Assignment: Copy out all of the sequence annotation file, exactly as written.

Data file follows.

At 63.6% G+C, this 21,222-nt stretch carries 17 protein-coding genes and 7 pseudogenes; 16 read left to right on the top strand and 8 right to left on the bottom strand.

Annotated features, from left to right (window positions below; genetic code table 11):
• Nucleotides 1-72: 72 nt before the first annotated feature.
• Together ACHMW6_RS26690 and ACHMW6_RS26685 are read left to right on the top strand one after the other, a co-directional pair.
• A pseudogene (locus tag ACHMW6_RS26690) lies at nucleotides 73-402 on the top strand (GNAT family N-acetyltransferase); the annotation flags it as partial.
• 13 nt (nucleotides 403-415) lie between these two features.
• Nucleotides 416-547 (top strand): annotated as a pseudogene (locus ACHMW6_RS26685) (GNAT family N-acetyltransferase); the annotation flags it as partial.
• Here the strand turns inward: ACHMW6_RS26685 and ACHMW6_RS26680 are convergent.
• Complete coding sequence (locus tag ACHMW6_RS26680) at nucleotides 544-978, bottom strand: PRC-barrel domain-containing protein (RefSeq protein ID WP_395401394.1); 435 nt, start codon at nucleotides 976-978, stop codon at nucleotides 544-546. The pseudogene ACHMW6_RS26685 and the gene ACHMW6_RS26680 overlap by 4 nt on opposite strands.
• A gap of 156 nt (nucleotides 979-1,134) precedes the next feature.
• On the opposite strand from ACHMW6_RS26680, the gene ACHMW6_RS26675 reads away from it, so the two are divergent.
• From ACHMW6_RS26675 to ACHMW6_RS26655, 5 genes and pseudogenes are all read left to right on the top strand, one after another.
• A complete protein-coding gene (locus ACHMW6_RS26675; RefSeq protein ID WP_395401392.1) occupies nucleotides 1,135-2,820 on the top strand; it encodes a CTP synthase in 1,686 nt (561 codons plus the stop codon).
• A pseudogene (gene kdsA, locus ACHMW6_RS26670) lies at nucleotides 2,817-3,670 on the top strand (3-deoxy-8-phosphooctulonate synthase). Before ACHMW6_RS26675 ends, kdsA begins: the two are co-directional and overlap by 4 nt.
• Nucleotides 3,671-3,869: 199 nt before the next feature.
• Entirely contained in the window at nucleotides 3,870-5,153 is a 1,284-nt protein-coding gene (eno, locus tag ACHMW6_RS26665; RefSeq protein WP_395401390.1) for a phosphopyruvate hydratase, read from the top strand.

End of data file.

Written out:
At 63.6% G+C, this 21,222-nt stretch carries 17 protein-coding genes and 7 pseudogenes; 16 read left to right on the top strand and 8 right to left on the bottom strand.

Annotated features, from left to right (window positions below; genetic code table 11):
• Nucleotides 1-72: 72 nt before the first annotated feature.
• Together ACHMW6_RS26690 and ACHMW6_RS26685 are read left to right on the top strand one after the other, a co-directional pair.
• A pseudogene (locus tag ACHMW6_RS26690) lies at nucleotides 73-402 on the top strand (GNAT family N-acetyltransferase); the annotation flags it as partial.
• 13 nt (nucleotides 403-415) lie between these two features.
• Nucleotides 416-547 (top strand): annotated as a pseudogene (locus ACHMW6_RS26685) (GNAT family N-acetyltransferase); the annotation flags it as partial.
• Here the strand turns inward: ACHMW6_RS26685 and ACHMW6_RS26680 are convergent.
• Complete coding sequence (locus tag ACHMW6_RS26680) at nucleotides 544-978, bottom strand: PRC-barrel domain-containing protein (RefSeq protein ID WP_395401394.1); 435 nt, start codon at nucleotides 976-978, stop codon at nucleotides 544-546. The pseudogene ACHMW6_RS26685 and the gene ACHMW6_RS26680 overlap by 4 nt on opposite strands.
• A gap of 156 nt (nucleotides 979-1,134) precedes the next feature.
• On the opposite strand from ACHMW6_RS26680, the gene ACHMW6_RS26675 reads away from it, so the two are divergent.
• From ACHMW6_RS26675 to ACHMW6_RS26655, 5 genes and pseudogenes are all read left to right on the top strand, one after another.
• A complete protein-coding gene (locus ACHMW6_RS26675; RefSeq protein ID WP_395401392.1) occupies nucleotides 1,135-2,820 on the top strand; it encodes a CTP synthase in 1,686 nt (561 codons plus the stop codon).
• A pseudogene (gene kdsA, locus ACHMW6_RS26670) lies at nucleotides 2,817-3,670 on the top strand (3-deoxy-8-phosphooctulonate synthase). Before ACHMW6_RS26675 ends, kdsA begins: the two are co-directional and overlap by 4 nt.
• Nucleotides 3,671-3,869: 199 nt before the next feature.
• Entirely contained in the window at nucleotides 3,870-5,153 is a 1,284-nt protein-coding gene (eno, locus tag ACHMW6_RS26665; RefSeq protein WP_395401390.1) for a phosphopyruvate hydratase, read from the top strand.